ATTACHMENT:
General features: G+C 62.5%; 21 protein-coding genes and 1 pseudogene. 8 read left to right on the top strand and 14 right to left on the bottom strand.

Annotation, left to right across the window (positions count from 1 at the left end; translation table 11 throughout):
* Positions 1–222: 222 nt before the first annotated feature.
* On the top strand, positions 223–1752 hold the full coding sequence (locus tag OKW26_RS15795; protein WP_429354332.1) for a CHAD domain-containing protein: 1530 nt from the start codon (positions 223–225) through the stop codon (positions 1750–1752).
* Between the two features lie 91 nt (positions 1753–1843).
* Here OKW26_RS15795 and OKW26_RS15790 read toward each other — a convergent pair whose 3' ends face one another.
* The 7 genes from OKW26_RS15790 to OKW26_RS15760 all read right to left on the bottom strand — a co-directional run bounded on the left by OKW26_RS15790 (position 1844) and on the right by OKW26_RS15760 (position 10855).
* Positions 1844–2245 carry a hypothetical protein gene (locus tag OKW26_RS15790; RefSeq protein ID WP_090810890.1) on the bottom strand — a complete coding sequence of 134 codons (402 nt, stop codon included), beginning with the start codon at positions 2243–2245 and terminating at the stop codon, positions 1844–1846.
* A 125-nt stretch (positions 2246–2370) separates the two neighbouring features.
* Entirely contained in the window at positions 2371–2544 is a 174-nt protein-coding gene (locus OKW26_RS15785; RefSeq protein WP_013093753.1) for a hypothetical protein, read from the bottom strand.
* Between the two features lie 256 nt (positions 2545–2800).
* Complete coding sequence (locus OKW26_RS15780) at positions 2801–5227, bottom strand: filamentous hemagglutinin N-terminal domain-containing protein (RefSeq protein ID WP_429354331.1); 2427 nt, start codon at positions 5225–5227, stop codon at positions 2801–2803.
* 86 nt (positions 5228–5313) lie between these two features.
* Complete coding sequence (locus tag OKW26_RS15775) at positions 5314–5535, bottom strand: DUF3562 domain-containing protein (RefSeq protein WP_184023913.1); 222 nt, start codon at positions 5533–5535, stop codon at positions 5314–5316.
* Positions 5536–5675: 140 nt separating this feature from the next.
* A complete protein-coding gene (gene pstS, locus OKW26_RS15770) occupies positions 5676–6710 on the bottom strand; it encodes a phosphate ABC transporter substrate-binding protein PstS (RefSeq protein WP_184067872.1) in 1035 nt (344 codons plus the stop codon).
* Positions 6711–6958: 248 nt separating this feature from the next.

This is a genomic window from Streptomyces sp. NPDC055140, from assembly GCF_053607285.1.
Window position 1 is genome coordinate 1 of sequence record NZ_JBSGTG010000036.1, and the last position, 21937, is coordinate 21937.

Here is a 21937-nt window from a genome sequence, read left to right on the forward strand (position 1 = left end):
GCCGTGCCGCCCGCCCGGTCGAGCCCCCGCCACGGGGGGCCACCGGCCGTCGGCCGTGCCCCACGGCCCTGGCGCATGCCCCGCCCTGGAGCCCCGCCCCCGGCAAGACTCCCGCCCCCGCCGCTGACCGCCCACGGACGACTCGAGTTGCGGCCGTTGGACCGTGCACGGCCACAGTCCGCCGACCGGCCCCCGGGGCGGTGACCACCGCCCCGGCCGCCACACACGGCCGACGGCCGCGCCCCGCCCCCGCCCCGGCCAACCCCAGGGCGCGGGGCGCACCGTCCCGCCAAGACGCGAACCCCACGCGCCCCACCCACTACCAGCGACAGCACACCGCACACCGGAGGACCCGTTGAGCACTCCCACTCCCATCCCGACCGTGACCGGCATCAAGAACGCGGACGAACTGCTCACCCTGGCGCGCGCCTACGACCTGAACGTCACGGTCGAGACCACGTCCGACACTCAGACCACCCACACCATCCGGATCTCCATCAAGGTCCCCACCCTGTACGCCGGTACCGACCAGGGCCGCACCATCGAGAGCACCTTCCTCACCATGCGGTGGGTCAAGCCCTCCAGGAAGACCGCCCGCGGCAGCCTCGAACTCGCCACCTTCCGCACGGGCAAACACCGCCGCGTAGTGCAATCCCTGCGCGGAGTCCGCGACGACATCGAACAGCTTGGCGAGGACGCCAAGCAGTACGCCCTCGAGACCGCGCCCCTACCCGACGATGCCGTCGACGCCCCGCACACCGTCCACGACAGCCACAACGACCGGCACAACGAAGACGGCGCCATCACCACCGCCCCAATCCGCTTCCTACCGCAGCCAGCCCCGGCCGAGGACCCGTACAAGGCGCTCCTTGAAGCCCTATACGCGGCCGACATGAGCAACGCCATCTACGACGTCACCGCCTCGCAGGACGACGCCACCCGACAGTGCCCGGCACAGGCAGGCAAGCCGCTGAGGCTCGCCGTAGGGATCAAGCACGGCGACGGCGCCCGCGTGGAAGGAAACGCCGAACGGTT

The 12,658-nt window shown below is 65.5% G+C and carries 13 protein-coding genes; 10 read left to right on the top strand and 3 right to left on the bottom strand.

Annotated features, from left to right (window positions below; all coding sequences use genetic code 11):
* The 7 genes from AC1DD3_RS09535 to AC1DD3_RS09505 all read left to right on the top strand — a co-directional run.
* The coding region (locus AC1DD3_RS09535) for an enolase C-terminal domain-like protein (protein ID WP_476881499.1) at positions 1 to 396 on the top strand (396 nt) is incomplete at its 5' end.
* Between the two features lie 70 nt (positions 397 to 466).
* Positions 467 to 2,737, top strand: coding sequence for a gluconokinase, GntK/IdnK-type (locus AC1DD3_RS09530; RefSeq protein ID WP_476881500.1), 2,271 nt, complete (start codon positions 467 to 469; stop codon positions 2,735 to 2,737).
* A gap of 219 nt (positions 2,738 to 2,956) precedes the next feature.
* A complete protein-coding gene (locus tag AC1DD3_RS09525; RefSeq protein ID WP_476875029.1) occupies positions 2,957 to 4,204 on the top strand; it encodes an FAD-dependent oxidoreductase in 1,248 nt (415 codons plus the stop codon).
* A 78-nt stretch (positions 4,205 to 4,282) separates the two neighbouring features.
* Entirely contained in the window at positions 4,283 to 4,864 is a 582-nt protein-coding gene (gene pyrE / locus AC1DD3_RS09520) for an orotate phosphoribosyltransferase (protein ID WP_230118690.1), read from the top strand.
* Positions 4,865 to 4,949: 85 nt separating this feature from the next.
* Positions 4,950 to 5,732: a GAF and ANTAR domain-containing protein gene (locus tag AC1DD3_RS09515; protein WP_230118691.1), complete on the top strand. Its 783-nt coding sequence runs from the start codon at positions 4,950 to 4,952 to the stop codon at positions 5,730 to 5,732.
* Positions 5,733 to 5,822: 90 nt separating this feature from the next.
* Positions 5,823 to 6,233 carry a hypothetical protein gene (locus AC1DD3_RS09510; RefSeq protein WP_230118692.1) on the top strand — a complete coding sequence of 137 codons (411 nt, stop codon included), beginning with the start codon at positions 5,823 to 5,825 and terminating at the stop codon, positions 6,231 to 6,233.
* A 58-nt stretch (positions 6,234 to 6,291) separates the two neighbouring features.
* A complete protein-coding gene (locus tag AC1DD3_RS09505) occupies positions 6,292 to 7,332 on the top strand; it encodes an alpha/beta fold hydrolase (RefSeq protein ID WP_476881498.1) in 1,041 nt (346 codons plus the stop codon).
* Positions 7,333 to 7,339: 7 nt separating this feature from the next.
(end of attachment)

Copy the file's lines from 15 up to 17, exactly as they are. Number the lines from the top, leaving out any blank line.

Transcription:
* Positions 5536–5675: 140 nt separating this feature from the next.
* A complete protein-coding gene (gene pstS, locus OKW26_RS15770) occupies positions 5676–6710 on the bottom strand; it encodes a phosphate ABC transporter substrate-binding protein PstS (RefSeq protein WP_184067872.1) in 1035 nt (344 codons plus the stop codon).
* Positions 6711–6958: 248 nt separating this feature from the next.